Jeanie Harris met “Dust Bowl poet” Wilma Elizabeth McDaniel at just the right time: long after she had been recognized for her poetry, but long before the digital age of email and text messaging.
McDaniel was still living in Tulare, California, where her family had relocated to find work in the 1930s, and where the Tulare Advance-Register newspaper had first published her work. Harris, a mail carrier new to the area, didn’t realize who McDaniel was at first.
“I delivered mail to the senior complex where she lived, and I noticed that she was always receiving packages that were too big for her inbox. I started hand delivering her mail as a courtesy, and we would always chat for a moment. I learned all about her family and her poetry. Over time, we were friends—then I had to move away.”
Harris had a long-harbored desire that she had only shared with McDaniel: she wanted to write.
“I confided in her that I wished I could write like she did, but felt I couldn’t because I didn’t have a college degree. She just squinted at me and said, ‘That’s what’s stopping you? If you want to write, write!’ I found out later that she didn’t have a degree either.”
Harris moved away from Tulare, but kept in touch with McDaniel by writing letters. She remembers receiving notes that were covered in handwritten text from top to bottom, and looped around the edges.
“Her letters were so exciting to read,” Harris said. “She was always encouraging me to go further with my writing. I started getting some work as a freelance journalist, and realized I could really do it.”
One of Harris’ proudest moments was her feature spread in Highlights for Children magazine, about a young girl who grew a 900-pound pumpkin. Still, Harris had her eye on a bigger story.
“The more I got to know about Wilma’s childhood, the more I realized what a great story she had lived. I knew I wanted to turn it into a book.”
Harris worked on the project for several years, and released it with McDaniel’s publisher, Back40. The novel Chasing Fireflies follows McDaniel’s actual childhood, growing up in Dust Bowl Oklahoma.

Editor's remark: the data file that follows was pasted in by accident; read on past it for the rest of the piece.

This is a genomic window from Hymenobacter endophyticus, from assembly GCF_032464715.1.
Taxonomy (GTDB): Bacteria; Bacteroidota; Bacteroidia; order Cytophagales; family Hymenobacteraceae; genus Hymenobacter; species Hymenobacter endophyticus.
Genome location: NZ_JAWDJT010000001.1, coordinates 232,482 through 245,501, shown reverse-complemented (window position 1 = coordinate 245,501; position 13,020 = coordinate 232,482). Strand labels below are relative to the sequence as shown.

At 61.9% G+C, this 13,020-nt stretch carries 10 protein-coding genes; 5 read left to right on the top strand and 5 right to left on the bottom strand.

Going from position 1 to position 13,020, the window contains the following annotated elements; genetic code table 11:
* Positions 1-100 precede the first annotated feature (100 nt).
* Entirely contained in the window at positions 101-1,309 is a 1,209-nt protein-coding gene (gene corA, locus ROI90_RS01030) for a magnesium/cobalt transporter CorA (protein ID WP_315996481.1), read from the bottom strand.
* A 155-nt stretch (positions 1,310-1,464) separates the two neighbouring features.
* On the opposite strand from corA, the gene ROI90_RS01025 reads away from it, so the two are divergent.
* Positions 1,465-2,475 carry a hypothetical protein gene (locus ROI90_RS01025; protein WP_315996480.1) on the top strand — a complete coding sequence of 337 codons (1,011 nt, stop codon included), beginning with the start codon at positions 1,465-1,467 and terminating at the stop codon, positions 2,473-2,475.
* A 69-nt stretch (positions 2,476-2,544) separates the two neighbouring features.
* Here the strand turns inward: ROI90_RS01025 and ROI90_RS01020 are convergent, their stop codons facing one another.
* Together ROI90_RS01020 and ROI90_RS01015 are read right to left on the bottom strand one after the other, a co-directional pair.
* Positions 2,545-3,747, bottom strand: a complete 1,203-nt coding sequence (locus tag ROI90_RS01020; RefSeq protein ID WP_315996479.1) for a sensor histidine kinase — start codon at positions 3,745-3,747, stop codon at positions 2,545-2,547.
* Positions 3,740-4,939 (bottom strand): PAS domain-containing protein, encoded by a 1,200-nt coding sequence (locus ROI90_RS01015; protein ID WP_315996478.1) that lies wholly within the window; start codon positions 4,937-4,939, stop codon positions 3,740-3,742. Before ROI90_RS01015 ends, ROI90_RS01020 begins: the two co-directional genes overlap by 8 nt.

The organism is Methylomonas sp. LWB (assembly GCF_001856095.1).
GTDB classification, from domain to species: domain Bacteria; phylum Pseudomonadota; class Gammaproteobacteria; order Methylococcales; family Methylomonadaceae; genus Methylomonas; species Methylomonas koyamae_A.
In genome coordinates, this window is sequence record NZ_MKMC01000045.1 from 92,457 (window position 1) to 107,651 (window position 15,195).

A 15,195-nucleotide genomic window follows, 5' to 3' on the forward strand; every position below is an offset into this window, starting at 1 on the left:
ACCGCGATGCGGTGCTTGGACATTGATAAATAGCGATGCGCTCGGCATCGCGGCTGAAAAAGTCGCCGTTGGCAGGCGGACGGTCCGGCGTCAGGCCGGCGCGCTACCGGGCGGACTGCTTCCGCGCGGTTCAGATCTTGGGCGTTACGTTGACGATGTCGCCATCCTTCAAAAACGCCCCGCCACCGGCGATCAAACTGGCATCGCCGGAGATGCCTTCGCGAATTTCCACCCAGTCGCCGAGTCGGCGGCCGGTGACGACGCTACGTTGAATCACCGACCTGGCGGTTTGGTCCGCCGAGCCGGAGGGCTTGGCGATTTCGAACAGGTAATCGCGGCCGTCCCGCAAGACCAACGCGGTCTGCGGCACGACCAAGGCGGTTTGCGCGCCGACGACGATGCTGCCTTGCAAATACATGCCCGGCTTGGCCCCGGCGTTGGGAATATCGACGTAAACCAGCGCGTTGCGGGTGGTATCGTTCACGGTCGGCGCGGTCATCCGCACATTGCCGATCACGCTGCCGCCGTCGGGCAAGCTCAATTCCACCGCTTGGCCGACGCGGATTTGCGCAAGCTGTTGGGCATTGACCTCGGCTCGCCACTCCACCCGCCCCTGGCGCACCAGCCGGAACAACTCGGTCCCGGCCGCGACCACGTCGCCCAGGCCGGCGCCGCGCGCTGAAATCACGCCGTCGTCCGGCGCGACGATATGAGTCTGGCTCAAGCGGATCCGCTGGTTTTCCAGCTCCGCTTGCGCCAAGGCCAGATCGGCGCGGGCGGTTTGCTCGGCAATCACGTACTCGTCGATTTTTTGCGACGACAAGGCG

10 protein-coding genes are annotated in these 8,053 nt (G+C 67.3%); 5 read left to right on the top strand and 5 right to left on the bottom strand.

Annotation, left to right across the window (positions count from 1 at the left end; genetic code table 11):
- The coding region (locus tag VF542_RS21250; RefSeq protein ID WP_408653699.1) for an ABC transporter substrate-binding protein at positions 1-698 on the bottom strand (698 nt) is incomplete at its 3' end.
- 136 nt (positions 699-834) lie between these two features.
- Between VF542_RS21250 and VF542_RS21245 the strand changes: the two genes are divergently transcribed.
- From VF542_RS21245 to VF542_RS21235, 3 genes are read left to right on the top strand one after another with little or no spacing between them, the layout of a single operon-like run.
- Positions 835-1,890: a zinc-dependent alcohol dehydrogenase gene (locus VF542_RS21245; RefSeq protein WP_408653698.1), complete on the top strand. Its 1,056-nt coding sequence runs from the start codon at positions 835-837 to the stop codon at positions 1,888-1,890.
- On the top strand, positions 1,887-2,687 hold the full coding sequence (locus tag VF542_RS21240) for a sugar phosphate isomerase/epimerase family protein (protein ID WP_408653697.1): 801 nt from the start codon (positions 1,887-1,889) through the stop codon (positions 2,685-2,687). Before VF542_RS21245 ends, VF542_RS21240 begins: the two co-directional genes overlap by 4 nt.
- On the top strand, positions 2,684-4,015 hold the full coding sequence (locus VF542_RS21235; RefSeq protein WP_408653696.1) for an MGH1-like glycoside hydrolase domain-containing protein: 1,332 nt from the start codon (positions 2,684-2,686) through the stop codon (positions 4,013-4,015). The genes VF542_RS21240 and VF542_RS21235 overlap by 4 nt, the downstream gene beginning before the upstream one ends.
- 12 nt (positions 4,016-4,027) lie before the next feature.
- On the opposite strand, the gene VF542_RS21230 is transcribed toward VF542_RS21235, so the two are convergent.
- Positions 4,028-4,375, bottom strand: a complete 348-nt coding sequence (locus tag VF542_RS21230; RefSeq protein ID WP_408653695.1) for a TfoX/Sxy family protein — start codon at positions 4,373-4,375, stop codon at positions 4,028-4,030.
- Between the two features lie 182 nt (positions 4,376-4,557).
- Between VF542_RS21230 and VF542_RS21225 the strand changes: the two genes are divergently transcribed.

Harris writes, “Lately, she’d been scavenging inch-long pencil stubs because she liked to sneak off by herself and put words together to make up little stories of her own. She didn’t dare write on her good school tablet, but she squirreled away other bits of paper she found, and was thrilled the day she discovered that Mama forgot to throw out last year’s calendar. Wilma had written a few lines under the year 1925. Her strings of words became more and more like poetry, though they didn’t rhyme like poems should.”
Though Harris is no longer a mail carrier, she fears for her former colleagues, with the postal service in financial dire straits.
“Mail carriers have always had reliable, steady jobs. They’ve not yet been affected by the economy, so it’s scary to think that they could be. I think the first thing to go will be Saturday delivery, then they’ll close down the rural post offices. It’s sad, but I doubt if the American public will even notice much.”
The art of writing letters may be on the decline for most of the country, but not for Harris.
“I like to correspond,” she said. “There are people I met decades ago that I still keep in touch with. A handwritten letter just means more. People keep them and cherish them, unlike emails and texts. I don’t think most people are thinking much when they send something online. When you write a letter, you sit and chew the end of your pencil and worry about how your thoughts will look on paper, because 100 years later, their grandchildren might still have it.”
Chasing Fireflies is available at back40publishing.com.